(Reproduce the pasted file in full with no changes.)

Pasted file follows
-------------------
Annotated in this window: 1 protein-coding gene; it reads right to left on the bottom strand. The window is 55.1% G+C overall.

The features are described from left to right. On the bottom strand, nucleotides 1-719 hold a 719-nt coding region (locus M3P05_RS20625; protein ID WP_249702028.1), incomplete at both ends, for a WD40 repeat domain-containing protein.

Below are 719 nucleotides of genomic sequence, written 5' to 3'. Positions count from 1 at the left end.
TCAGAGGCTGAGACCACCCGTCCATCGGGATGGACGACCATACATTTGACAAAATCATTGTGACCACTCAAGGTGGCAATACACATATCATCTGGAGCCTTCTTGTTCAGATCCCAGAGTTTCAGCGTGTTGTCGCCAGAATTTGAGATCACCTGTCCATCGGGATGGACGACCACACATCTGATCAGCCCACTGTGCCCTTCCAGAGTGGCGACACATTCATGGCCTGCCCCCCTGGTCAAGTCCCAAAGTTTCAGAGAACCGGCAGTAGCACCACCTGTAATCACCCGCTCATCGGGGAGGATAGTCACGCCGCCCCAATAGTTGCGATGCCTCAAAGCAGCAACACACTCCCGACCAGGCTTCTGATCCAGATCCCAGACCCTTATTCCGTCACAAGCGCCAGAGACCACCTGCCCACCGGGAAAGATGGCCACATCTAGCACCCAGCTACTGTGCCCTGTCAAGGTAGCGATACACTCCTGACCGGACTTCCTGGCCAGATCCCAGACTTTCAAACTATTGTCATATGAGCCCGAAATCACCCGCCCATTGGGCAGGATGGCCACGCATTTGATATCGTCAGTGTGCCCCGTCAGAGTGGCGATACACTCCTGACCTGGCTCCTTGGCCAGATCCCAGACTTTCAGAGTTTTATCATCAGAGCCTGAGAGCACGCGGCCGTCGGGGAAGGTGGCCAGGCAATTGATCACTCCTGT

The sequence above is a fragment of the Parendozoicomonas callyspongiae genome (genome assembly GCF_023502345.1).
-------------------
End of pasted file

Annotated in this window: 1 protein-coding gene; it reads right to left on the bottom strand. The window is 55.1% G+C overall.

The features are described from left to right. On the bottom strand, nucleotides 1-719 hold a 719-nt coding region (locus M3P05_RS20625; protein ID WP_249702028.1), incomplete at both ends, for a WD40 repeat domain-containing protein.

Below are 719 nucleotides of genomic sequence, written 5' to 3'. Positions count from 1 at the left end.
TCAGAGGCTGAGACCACCCGTCCATCGGGATGGACGACCATACATTTGACAAAATCATTGTGACCACTCAAGGTGGCAATACACATATCATCTGGAGCCTTCTTGTTCAGATCCCAGAGTTTCAGCGTGTTGTCGCCAGAATTTGAGATCACCTGTCCATCGGGATGGACGACCACACATCTGATCAGCCCACTGTGCCCTTCCAGAGTGGCGACACATTCATGGCCTGCCCCCCTGGTCAAGTCCCAAAGTTTCAGAGAACCGGCAGTAGCACCACCTGTAATCACCCGCTCATCGGGGAGGATAGTCACGCCGCCCCAATAGTTGCGATGCCTCAAAGCAGCAACACACTCCCGACCAGGCTTCTGATCCAGATCCCAGACCCTTATTCCGTCACAAGCGCCAGAGACCACCTGCCCACCGGGAAAGATGGCCACATCTAGCACCCAGCTACTGTGCCCTGTCAAGGTAGCGATACACTCCTGACCGGACTTCCTGGCCAGATCCCAGACTTTCAAACTATTGTCATATGAGCCCGAAATCACCCGCCCATTGGGCAGGATGGCCACGCATTTGATATCGTCAGTGTGCCCCGTCAGAGTGGCGATACACTCCTGACCTGGCTCCTTGGCCAGATCCCAGACTTTCAGAGTTTTATCATCAGAGCCTGAGAGCACGCGGCCGTCGGGGAAGGTGGCCAGGCAATTGATCACTCCTGT

The sequence above is a fragment of the Parendozoicomonas callyspongiae genome (genome assembly GCF_023502345.1).